Fowl Play: Lessons From a Frustrated Coyote
When I was a kid, if my brothers and I weren’t playing in football, basketball, or baseball games coached by my dad, Saturday mornings meant one thing… CARTOONS!!
Beyond question, my all-time favorite was The Roadrunner! I can still sing every word to the theme song. Obviously, the Roadrunner was the star of the show, but I’ve always pulled for the underdog, so I always hoped that sad Wyle E. Coyote would catch that blazing bird just once.
But he never did.
It wasn’t due to lack of effort.
In relentless pursuit of his goal of catching the fleet-footed feathered fowl, that crazy coyote tried every product in the ACME catalog…
And that was his problem.
He was buying his program out of a box.
He purchased a series of cookie cutter, one-size-fits-all products that did not allow the assessment of his situation, and the customization of the plan to fit his exact needs.
The consequence was a series of falls from cliffs followed by rocks smashing him into the shape of an accordion, and several instances where he was blown into a charred stickman representation of his former self.
Do you know what Wyle E. Coyote needed?
He needed a HYPER-INDIVIDUALIZED PLAN OF ACTION.
It’s really the same problem I see far too often in the baseball community. A pitcher trying to find answers to injury or under-performance falls prey to such quick-fix tricks like “3 Quick Tips That Can Add 3-7 mph in 10 days”.
Or maybe they play for a program that has every single pitcher on the SAME throwing plan, or the same off-season strengthening plan.
•Note: If you receive instructions that give the exact same “tips” for everyone… with absolutely zero assessment… RUN!! There is no way the same plan will work for every guy, especially if no assessment is done.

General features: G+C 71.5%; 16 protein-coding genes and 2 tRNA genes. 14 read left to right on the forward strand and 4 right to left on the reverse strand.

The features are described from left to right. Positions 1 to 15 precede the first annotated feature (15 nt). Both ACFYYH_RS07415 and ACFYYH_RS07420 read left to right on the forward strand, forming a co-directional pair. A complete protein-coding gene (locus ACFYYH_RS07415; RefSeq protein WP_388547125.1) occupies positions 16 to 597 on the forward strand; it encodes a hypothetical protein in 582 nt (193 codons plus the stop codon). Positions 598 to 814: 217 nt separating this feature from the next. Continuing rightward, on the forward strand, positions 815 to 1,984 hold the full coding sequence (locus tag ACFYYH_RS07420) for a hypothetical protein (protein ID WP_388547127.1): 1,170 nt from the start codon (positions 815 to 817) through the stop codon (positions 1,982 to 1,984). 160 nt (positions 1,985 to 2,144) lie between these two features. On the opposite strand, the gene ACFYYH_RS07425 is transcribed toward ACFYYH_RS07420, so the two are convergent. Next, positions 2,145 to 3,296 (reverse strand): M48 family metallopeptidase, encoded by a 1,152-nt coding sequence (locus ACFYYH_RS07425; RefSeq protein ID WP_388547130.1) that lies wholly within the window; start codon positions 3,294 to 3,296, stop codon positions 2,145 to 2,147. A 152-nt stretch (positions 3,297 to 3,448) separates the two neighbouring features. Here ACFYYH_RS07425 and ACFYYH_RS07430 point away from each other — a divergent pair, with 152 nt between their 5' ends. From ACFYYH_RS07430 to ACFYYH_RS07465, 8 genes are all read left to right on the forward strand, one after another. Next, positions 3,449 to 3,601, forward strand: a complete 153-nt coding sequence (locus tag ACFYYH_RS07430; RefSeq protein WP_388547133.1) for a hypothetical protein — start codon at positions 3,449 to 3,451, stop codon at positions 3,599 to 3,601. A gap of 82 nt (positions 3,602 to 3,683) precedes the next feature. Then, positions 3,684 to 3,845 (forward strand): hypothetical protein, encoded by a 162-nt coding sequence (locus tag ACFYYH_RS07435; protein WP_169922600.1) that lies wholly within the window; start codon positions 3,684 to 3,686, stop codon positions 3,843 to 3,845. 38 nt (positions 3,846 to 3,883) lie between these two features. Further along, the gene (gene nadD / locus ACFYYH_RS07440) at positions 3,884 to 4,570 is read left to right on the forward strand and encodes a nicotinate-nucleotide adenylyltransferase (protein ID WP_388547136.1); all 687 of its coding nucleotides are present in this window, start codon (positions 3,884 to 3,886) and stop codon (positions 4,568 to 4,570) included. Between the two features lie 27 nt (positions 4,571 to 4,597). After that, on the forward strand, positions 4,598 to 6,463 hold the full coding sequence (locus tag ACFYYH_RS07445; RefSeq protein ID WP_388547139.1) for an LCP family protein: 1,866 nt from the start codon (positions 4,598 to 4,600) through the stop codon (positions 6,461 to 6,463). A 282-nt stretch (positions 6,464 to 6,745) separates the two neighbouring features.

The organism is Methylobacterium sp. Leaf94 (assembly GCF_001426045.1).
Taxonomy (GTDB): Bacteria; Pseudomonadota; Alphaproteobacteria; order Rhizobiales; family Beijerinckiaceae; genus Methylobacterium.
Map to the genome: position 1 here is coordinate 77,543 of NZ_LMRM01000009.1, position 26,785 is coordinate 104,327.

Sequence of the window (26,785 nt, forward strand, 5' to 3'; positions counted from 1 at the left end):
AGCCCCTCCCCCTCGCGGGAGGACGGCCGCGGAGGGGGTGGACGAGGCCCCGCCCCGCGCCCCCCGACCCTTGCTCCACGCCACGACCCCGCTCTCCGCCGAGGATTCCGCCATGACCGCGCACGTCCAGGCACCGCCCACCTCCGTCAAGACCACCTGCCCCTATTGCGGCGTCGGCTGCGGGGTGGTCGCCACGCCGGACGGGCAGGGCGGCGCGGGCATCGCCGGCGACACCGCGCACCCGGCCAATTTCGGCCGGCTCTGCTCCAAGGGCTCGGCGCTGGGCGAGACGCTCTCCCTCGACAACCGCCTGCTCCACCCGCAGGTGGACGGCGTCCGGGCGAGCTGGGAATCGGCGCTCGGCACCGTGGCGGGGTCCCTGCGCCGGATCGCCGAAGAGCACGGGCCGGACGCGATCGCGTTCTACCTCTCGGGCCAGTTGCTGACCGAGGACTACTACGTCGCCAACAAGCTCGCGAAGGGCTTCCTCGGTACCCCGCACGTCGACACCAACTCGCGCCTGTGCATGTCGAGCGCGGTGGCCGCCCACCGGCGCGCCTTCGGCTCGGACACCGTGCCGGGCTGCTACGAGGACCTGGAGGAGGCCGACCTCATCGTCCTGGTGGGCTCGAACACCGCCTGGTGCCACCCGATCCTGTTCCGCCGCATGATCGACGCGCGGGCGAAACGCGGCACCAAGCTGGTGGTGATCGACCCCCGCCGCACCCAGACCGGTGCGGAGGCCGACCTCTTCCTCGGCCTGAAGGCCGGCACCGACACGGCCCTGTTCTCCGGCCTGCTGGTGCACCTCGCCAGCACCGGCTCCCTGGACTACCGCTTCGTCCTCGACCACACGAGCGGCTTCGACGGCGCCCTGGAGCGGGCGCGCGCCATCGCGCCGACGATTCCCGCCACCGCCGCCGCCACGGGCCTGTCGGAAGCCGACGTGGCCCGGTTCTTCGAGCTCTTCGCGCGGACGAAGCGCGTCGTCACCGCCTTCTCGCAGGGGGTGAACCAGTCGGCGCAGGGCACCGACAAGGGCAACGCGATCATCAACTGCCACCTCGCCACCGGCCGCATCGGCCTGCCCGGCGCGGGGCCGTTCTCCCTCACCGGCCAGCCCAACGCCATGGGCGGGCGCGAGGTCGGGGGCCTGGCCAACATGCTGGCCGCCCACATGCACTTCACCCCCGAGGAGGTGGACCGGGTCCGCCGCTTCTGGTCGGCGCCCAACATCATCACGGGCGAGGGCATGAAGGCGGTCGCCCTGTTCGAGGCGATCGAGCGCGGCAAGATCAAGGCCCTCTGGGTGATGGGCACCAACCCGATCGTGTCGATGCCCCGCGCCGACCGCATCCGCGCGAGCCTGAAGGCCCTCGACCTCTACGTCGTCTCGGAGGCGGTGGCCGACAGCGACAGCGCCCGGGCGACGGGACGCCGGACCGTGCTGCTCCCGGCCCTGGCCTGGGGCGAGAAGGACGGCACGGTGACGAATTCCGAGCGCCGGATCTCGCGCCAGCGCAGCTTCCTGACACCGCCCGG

Look, here are the facts.
If you engage in a one-size-fits-all program where everyone does the exact same plan, it makes it very easy on the coach or the instructor. They only have to create one training plan. In such a program the results are predestined to follow a bell curve. 20% will improve, 60% will see no effect at all, and 20% will get worse. And inevitably the 20% who the plan fits will be lauded as hard working success stories, while the 20% that didn’t fit the plan will be cast off as lazy, untalented, or weak-minded.
I’ve said it dozens of times.
Developing elite pitchers safely is a highly complicated endeavor.
You cannot cookie cut it.
But you also cannot just shoot in the dark and randomly stumble upon a plan that works for a pitcher.
You must have a process…
You need a process that examines every pitcher for all the known variables that may put him at risk for injury or impede his performance. And that requires individual assessments. You see the plans cannot be standardized, but the assessment must be. If you don’t develop a standardized evaluation process, you’re probably going to miss something critical.
Our Summer Rocketeer Training Program featured 9 different assessments done on each athlete (physical, video analysis, pain, recovery, spin rate, mental game, command, performance audit, nutrition/body composition).
The results of those assessments allowed us to hyper-individualize the training programs to meet the needs of every single guy.
So listen up, it’s time to make a change.
If you are engaged in a one-size-fits-all program, you can expect to get the same results as the ill-fated prairie wolf. Don’t keep ordering the same old ACME junk, and launching yourself down the road with bottle rockets attached to your backside.
Come to one of our Rocket Launchers Training Camps and get an individualized assessment. That will give us all the information we need to create the perfect training plan for you.
Click Here to get signed up.
Can’t make it to a weekend camp?
We can see you any day for a Precision Strike, 1 Day- 1-on 1 Evaluation and Training Session. We’ll conduct your assessments and teach you all the corrective drills and exercises you need to take your game to the next level.
Click Here to learn more.
We’ll be waiting to hear from you.
Leave a Reply